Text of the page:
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primary progressive aphasia

You Can Manage a Dementia without Cure: Frontotemporal Degeneration

You Can Manage a Dementia without Cure: Frontotemporal Degeneration

Members of the College of Family Physicians of Canada may claim MAINPRO-M2 Credits for this unaccredited educational program.

www.cfpc.ca/Mainpro_M2
Teaser: 

Tiffany W. Chow, MD, MSc, Baycrest Health Sciences Rotman Research Institute, and Ross Memory Clinic; University of Toronto Depts. of Medicine (Neurology Division) and Psychiatry (Geriatric Psychiatry Division).

Abstract
Much of the published clinical research in dementia has focused on diagnostic biomarkers and neuroimaging analyses that are not yet validated for routine clinical practice or on unsuccessful clinical drug trials. Primary care providers can nonetheless make a significant difference in the management of patients with dementia and their families, based on appropriate referrals of non-Alzheimer's dementia cases to specialists and supporting informal caregivers.
Frontotemporal degeneration, a non-Alzheimer's dementia that strikes in the 6th decade of life, provides many opportunities for the entire healthcare team to educate and back families up through a harrowing neurodegenerative illness. This paper is intended to highlight for primary care physicians what can be done and how to accomplish it through a team approach. Some concepts, such as a switch from medicalized views of "behavioural and psychiatric symptoms of dementia" to "Responsive Behaviours" can be generalized across dementia etiologies, but the age at onset and marked social disability and dysfunction caused by frontotemporal degeneration warrant some additional guidelines to assure the safety and highest quality of life possible for the patient and those around him. In particular, refitting a day program to accommodate clients with frontotemporal degeneration and attending to the needs of children who find themselves in informal caregiver roles are addressed.
Keywords: caregiver, dementia, frontotemporal dementia, primary progressive aphasia.

Assessment of Language Function in Dementia

Assessment of Language Function in Dementia

Teaser: 


David F. Tang-Wai, MDCM, FRCPC, Assistant Professor, Department of Medicine, University of Toronto; University Health Network Memory Clinic, University of Toronto, Toronto, ON.
Naida L. Graham, PhD, Research Associate, Department of Speech-Language Pathology, University of Toronto; University Health Network Memory Clinic, University of Toronto; Toronto Rehabilitation Institute, Toronto, ON.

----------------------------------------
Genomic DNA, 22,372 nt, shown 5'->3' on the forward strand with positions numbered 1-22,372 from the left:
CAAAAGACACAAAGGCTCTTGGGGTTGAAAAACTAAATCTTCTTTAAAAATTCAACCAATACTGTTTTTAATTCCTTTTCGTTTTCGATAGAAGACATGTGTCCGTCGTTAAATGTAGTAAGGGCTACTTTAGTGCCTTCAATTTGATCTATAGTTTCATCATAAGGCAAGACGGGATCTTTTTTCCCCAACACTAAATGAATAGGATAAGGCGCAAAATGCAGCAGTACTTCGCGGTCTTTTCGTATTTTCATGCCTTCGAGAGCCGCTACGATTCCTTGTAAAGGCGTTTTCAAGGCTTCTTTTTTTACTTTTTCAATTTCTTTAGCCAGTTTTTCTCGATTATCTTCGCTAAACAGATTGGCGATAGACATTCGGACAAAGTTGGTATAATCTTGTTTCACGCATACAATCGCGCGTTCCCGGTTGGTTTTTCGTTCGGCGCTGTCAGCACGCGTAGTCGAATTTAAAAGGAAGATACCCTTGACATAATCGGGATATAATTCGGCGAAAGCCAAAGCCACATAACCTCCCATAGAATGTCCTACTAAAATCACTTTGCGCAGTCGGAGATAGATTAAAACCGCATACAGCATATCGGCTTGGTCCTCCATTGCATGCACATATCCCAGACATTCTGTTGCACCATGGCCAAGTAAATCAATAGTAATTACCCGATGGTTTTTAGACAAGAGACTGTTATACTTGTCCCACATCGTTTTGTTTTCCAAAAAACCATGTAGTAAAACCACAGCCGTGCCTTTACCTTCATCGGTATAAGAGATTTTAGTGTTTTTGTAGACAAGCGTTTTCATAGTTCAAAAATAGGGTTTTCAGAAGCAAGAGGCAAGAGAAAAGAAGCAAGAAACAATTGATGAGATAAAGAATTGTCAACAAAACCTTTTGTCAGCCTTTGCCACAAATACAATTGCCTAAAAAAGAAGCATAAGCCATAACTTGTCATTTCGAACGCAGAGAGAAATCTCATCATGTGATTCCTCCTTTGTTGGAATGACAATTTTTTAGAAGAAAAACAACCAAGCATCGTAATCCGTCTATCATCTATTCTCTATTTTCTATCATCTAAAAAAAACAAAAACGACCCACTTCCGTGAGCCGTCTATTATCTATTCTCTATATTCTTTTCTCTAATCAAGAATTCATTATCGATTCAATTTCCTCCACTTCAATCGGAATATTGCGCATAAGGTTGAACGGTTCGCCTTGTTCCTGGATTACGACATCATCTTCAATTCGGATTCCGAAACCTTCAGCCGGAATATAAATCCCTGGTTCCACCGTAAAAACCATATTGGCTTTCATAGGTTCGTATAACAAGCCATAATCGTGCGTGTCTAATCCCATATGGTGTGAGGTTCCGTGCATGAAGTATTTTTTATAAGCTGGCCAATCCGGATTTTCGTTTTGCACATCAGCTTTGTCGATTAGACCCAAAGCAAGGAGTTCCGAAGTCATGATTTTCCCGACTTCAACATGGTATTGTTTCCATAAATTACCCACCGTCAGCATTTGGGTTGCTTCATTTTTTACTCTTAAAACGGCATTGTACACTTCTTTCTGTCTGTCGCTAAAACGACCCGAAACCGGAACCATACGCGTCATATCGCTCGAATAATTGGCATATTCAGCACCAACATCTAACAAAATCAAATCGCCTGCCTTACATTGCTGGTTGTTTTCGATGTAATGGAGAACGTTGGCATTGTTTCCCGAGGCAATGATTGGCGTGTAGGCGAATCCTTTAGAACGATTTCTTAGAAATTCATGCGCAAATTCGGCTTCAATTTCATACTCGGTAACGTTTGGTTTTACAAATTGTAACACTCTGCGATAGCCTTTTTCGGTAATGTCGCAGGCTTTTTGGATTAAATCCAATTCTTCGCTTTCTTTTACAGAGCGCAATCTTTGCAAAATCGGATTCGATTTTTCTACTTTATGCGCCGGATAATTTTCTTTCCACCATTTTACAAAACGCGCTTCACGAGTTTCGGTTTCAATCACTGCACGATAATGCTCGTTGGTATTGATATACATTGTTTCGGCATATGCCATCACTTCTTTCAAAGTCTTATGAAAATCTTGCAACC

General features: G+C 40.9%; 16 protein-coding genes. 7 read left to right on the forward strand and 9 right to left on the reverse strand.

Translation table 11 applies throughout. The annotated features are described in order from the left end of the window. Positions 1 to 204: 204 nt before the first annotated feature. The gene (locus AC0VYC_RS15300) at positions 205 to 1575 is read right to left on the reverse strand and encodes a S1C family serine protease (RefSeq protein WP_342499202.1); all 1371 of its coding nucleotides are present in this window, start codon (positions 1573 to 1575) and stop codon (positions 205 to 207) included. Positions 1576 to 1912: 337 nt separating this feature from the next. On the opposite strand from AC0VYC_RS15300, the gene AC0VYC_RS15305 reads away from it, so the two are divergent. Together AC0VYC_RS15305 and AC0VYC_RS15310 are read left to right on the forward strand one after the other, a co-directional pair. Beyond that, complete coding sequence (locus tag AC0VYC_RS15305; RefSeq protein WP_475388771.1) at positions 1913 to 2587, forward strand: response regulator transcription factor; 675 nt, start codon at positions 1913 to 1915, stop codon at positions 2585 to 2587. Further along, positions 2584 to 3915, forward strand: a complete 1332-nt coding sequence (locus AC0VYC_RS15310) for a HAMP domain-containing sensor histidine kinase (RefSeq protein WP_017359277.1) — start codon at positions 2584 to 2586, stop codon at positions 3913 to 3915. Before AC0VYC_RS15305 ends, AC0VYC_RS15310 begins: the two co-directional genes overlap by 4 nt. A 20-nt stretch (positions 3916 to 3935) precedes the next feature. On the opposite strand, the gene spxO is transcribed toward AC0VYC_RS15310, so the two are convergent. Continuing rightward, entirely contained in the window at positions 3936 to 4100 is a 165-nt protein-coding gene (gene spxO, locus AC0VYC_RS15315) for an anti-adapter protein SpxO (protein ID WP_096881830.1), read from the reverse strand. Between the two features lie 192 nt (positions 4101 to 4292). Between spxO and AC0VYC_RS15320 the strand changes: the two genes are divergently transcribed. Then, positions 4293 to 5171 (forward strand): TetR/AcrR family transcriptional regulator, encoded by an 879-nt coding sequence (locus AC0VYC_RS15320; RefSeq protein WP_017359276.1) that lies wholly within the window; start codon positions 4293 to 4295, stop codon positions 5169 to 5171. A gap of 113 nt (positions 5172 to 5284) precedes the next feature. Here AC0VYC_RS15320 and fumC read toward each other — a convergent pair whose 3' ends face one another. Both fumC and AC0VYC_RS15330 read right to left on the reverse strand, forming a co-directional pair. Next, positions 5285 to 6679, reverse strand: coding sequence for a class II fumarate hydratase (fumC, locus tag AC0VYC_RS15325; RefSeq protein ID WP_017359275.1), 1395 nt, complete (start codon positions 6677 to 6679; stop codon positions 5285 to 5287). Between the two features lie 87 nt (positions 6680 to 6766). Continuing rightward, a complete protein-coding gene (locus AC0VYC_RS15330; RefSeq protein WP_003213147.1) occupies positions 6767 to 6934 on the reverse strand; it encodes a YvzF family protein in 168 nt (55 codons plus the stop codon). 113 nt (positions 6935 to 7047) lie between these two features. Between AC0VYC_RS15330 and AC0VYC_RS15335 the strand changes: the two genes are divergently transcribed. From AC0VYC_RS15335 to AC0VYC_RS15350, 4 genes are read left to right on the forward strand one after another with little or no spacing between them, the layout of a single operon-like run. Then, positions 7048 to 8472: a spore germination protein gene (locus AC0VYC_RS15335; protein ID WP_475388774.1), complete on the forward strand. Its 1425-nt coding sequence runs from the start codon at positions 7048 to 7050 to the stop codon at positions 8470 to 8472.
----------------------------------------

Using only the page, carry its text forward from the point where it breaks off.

Impairment in language is a common finding among individuals with dementia and can be a presenting symptom, particularly in Alzheimer’s dementia and primary progressive aphasia. Early recognition of language dysfunction can help with an accurate diagnosis, management, and prognosis. There are numerous established and validated language evaluation protocols. This article provides a simple means for the primary care physician to identify and evaluate language disorders in dementia, but it is not meant to replace established protocols.
Key words: aphasia, dementia, primary progressive aphasia, semantic dementia, Alzheimer’s disease.

Frontotemporal Dementia -- March 2005

Frontotemporal Dementia -- March 2005

Teaser: 


Andrew Kertesz, MD, FRCP(C), Director of Cognitive Neurology, St. Joseph’s Health Center, University of Western Ontario, London, ON.
David Munoz, MD, FRCP(C), Department of Pathology, St. Michael’s Hospital, University of Toronto, Toronto, ON.

Frontotemporal dementia (FTD or Pick’s disease) is a relatively common but underdiagnosed form of presenile dementia. Estimated prevalence is 20% of dementias and 50% of dementia in patients under age 65. Common presentations are disinhibition with indifference; progressive aphasia; semantic dementia; unexplained falls, vertical gaze palsy, and dysarthria; and dementia with motor neuron disease. Neuroimaging is essential to exclude a slow tumour. Tau mutations are found in some families. Atypical neuroleptics and antidepressants can effectively treat some of the characteristics of FTD.

Key words: frontotemporal dementia, Pick’s disease, primary progressive aphasia, corticobasal degeneration, progressive supranuclear palsy.